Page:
| I first learned of Sam Gon from John
Pescador of Honolulu who wrote to compliment the Micro-Lobster website. He wrote of
his interest and recommended I contact his teacher Sam and allowed use of photos from his
UPDATED HONOLULU TRIP REPORT
On November 12, 2004 I had the pleasure of visiting Dr. Sam Gon III to observe his opae-ula tank. Other researchers have had opae-ula tanks in their laboratories but to my knowledge none have allowed publishing photos of them. I'm told that if tanks are clear and do not have hiding places, that the opae-ula will not reproduce in tanks. Sam's tank is over 10 years and producing steadily.
Meet Dr. Sam Gon III! For a fellow that has built an impressive
reputation, he turned out to be much younger than I thought, but
clearly a serious person who is knowledgeable in a wide range of
subjects. When I visited he was in the midst of some submittal deadlines
but took the time to answer my questions.
His tank has the characteristics of other 1/2 to 1 gallon researcher jars but was much larger. He provides a lot of light to be able to produce enough algae so there is enough food.
was one warmer very bright corner and on the opposite side there was a
cooler darker corner. This has been the only tank that I've seen these
factors and it really makes sense! Newly hatched larvae tended to
cluster in the brightest corner. I had an clear plastic cube and
was able to collect and observe the newly hatch larvae with the 5x
Sam's opae-ula were originally collected in an Ewa sinkhole and is of the type that I call "banded opae-ula" as some of them have white bands crossing red bodies and including other color variations.
Sam has opae-ula collected from many locations and in jars of various
sizes throughout The Nature Conservancy of Hawaii 3-story building. He
allows a heavy amount of algae and notes that different algae types
form. He also notes that there is a spurt of reproduction in a new
unit and slowing down when it attains a natural balance.
He tells me Honolulu water does not have chlorine so he uses tap water allowed to stand a day or so to bring the water level of his tanks back up to offset evaporation.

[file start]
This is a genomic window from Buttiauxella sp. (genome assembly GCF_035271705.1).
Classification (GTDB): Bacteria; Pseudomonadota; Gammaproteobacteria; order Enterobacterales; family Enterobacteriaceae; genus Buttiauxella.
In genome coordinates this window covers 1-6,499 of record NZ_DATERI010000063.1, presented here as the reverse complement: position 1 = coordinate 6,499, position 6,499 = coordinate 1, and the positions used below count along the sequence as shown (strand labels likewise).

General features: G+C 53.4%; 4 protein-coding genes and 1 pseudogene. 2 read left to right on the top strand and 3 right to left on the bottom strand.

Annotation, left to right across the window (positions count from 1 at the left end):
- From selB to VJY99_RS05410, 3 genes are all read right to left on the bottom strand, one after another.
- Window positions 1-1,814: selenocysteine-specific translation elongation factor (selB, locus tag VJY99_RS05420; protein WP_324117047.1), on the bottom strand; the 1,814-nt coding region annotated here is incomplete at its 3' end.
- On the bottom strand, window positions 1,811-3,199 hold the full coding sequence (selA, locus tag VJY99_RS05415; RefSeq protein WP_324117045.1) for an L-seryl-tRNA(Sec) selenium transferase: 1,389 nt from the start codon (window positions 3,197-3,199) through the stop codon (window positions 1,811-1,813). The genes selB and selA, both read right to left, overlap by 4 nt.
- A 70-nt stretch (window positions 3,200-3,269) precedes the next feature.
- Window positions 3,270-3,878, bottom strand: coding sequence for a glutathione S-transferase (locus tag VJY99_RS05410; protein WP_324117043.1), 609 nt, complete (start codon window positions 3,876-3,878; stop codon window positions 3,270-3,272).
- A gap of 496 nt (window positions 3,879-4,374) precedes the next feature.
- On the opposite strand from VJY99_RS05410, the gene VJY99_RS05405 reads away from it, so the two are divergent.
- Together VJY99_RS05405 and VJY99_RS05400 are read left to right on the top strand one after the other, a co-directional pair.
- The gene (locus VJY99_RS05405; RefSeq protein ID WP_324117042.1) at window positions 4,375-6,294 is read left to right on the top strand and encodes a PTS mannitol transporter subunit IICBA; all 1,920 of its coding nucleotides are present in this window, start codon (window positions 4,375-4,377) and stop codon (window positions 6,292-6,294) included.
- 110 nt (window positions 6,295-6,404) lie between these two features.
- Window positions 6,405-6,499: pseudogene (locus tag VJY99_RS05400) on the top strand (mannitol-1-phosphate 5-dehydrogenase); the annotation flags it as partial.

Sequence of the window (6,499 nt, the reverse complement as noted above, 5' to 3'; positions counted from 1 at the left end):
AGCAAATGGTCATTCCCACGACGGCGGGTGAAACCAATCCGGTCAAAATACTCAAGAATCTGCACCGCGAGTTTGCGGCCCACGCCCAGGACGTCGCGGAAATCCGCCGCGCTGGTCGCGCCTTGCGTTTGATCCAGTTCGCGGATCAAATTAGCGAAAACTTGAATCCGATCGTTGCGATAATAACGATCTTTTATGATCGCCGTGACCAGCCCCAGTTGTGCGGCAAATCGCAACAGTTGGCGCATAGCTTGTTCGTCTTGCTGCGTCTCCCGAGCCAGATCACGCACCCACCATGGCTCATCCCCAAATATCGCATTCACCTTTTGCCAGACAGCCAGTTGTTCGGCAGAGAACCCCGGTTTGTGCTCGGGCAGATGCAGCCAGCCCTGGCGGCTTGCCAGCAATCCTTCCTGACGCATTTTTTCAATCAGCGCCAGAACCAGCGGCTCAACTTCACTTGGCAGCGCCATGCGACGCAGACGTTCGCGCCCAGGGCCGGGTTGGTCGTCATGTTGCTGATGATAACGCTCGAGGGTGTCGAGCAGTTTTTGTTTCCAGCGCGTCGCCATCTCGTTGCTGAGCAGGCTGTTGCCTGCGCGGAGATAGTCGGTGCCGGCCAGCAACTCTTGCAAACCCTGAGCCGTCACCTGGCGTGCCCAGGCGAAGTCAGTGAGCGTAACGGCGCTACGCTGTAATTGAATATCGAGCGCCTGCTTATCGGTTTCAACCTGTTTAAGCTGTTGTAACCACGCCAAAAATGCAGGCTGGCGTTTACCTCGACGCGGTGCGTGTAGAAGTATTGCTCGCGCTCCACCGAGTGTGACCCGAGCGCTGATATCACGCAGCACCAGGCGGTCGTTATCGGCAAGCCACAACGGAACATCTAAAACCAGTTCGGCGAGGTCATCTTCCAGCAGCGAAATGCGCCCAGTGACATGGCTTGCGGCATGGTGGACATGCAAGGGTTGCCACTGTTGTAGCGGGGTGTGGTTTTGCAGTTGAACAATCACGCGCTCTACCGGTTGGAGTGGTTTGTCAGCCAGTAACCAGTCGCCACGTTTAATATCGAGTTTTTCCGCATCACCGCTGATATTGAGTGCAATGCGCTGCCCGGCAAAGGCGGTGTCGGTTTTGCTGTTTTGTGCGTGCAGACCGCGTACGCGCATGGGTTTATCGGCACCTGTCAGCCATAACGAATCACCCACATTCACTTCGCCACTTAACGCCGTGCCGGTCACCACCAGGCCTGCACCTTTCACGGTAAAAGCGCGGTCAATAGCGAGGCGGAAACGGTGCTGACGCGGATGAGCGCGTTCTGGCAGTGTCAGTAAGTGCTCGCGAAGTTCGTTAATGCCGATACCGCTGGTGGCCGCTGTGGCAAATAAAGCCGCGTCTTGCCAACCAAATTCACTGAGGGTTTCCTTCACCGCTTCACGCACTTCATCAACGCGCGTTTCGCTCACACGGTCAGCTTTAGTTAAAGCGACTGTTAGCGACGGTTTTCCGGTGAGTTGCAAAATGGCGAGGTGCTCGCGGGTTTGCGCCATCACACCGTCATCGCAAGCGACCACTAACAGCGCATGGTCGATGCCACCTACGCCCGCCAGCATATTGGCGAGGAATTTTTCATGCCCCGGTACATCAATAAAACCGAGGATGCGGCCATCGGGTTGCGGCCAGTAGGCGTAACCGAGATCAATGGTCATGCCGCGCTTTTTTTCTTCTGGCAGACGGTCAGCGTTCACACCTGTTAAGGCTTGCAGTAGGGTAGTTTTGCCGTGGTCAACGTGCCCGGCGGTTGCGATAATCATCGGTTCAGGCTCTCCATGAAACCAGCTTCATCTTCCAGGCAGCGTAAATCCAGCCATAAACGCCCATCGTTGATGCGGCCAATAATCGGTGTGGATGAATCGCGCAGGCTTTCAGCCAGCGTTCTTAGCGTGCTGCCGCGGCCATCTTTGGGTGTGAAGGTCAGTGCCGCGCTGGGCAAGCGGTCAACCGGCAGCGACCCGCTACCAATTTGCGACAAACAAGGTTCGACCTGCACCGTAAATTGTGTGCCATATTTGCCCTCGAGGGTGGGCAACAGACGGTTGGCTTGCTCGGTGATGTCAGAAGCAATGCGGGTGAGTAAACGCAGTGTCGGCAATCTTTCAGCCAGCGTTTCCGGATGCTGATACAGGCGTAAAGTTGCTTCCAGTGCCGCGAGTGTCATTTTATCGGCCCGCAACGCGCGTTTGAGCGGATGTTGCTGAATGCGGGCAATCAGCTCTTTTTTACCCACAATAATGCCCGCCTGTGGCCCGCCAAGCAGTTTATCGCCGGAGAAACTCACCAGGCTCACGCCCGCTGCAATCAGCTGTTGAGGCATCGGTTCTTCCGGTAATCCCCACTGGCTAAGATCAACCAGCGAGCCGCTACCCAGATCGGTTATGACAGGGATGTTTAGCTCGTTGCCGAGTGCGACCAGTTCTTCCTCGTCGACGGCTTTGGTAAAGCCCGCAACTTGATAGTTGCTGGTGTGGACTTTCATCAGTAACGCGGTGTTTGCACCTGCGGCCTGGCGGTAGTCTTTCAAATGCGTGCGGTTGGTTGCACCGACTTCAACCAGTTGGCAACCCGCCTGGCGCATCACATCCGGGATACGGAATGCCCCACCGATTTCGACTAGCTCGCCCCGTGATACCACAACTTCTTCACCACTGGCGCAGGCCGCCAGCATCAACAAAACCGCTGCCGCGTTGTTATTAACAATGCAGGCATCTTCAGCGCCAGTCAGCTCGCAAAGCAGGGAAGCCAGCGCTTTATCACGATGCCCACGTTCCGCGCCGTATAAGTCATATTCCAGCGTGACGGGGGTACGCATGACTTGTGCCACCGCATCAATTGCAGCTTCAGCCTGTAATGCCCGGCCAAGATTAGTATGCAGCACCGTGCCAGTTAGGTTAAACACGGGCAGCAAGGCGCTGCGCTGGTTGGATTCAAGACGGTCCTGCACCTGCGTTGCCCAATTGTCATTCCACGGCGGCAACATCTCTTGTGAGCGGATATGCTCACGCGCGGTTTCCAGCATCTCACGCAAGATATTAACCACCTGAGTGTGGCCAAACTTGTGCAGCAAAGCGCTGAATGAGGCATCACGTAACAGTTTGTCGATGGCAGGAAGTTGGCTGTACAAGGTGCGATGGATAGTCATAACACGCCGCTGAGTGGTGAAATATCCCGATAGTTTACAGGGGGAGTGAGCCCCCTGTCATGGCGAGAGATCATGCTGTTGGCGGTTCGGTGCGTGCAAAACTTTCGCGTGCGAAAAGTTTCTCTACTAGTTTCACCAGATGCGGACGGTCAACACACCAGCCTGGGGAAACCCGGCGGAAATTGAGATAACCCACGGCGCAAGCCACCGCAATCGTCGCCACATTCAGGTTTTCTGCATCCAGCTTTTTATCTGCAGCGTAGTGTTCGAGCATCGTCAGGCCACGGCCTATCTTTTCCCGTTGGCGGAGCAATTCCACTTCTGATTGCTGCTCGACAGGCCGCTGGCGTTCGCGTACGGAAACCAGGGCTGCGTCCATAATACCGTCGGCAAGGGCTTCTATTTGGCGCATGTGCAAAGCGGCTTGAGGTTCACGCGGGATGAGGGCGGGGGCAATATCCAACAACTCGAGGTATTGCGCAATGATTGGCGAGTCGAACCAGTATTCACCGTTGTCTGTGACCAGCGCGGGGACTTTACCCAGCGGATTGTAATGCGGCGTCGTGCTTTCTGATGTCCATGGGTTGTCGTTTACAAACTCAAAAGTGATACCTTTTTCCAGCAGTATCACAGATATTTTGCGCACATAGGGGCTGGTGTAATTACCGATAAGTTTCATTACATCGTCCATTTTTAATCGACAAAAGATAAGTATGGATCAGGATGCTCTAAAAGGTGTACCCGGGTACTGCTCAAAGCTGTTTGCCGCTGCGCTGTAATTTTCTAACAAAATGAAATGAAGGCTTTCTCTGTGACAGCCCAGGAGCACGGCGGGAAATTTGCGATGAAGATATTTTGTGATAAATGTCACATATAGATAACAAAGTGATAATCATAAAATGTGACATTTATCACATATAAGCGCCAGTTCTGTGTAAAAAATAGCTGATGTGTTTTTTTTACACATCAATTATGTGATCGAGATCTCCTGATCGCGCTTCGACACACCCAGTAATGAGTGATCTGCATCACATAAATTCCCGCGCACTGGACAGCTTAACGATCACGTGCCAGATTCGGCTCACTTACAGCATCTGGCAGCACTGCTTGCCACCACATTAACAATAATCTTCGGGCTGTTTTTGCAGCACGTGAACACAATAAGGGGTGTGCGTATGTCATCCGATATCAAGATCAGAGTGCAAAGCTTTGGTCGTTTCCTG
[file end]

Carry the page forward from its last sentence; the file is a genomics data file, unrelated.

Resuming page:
I thank John Pescador for introducing me (via email) to Sam Gon and Sam for his willingness to share his knowledge. Sam has been involved in opae-ula and anchialine pond surveys and know that Sam's group discovered that opae-ula had colonized the Sailor's Cap blast crater on Kahoolawe created when the military detonated 500 tons of explosives in 1965. There are very limited fresh water resources on that island and the pool water has almost the same salinity as the ocean. This suggests that opae-ula may one day be discovered in marine conditions in the reefs or ocean floor rubble.
Opae-ula research is progressing very rapidly due to the aloha spirit of people like Sam and John. They've created a lot more leads and along with members of the Fuku-Bonsai Micro-Lobster Team, we're getting a greater insight into opae-ula. They really are amazing creatures!
Right now the anchialine pools are being compromised by alien predator fish being introduced and this forces the opae-ula to retreat into the subterranean habitat. Although they are not in danger of becoming extinct, they are becoming less and less accessible. The information being shared are part of the research to design and construct a large scale captive breeding mass culture system as this is perceived to be the primary future source of opae-ula if fish continue to be introduced into the anchialine pools or if it becomes illegal to collect from the pools. The key is to develop and obtain support for sustainable harvesting of anchialine ponds to provide the needed quantities of broodstock needed for the captive breeding mass culture systems! Stay tuned! ~~~David